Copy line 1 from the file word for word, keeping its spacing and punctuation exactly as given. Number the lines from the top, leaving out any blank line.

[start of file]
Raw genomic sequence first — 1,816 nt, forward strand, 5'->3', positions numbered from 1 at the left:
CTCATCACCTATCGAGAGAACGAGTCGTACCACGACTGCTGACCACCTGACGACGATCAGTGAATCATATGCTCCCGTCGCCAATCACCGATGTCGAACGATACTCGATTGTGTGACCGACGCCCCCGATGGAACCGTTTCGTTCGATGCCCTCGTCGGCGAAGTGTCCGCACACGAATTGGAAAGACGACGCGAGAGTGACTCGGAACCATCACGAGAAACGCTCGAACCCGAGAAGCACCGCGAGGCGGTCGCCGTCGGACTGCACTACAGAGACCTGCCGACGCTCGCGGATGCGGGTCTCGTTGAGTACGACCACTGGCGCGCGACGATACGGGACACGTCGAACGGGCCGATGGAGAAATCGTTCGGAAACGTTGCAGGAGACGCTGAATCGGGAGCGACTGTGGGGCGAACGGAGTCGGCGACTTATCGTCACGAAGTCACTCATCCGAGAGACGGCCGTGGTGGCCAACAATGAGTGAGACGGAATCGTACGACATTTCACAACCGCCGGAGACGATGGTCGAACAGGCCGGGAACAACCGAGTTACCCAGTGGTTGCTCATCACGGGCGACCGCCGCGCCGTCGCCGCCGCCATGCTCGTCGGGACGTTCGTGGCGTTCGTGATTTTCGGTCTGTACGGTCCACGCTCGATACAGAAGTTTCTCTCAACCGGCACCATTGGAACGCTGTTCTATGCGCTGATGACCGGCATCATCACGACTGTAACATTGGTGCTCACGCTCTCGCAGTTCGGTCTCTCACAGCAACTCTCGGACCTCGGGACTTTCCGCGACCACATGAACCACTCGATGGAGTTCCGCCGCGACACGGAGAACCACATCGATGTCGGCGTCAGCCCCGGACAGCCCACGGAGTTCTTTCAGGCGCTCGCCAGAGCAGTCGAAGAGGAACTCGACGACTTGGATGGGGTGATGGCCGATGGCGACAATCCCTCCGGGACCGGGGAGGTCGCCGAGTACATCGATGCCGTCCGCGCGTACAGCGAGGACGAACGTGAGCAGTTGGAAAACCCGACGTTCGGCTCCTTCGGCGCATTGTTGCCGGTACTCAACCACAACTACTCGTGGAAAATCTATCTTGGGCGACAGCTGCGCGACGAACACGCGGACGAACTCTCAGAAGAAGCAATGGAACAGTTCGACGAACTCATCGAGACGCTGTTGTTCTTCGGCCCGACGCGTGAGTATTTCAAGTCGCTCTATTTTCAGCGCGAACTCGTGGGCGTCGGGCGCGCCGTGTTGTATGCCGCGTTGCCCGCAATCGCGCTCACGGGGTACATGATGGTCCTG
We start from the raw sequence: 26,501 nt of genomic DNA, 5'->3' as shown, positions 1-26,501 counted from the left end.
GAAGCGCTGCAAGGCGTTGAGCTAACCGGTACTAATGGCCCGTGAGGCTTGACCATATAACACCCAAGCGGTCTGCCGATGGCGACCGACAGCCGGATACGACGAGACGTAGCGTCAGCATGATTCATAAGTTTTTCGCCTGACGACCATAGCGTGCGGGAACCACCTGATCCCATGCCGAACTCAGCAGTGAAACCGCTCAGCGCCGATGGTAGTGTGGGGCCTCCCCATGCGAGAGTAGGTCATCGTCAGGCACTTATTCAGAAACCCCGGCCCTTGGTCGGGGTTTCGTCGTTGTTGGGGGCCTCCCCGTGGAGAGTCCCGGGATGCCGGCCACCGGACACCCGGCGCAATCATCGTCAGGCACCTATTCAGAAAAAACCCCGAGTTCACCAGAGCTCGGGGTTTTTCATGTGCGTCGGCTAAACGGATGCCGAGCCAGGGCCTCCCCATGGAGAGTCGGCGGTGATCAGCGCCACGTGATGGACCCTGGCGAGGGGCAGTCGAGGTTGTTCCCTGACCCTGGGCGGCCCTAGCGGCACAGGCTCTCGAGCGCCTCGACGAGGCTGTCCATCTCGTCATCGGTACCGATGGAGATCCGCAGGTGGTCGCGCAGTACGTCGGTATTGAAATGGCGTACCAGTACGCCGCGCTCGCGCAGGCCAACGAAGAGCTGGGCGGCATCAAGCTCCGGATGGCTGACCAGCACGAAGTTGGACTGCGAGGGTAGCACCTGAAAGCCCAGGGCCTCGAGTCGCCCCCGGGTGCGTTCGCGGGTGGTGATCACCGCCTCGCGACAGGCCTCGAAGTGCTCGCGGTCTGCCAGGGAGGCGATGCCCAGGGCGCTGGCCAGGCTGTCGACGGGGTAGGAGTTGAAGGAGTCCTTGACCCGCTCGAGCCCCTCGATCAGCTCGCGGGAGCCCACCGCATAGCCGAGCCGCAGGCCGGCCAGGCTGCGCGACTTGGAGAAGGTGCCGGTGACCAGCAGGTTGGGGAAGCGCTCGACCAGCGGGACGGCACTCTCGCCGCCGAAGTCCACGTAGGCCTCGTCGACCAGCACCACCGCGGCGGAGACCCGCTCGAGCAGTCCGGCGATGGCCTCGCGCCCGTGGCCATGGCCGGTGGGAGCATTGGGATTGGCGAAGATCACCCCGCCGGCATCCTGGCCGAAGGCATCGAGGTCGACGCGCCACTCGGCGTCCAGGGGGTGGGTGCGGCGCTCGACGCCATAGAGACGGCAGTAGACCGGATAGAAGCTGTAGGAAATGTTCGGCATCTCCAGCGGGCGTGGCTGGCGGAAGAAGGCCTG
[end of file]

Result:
Raw genomic sequence first — 1,816 nt, forward strand, 5'->3', positions numbered from 1 at the left: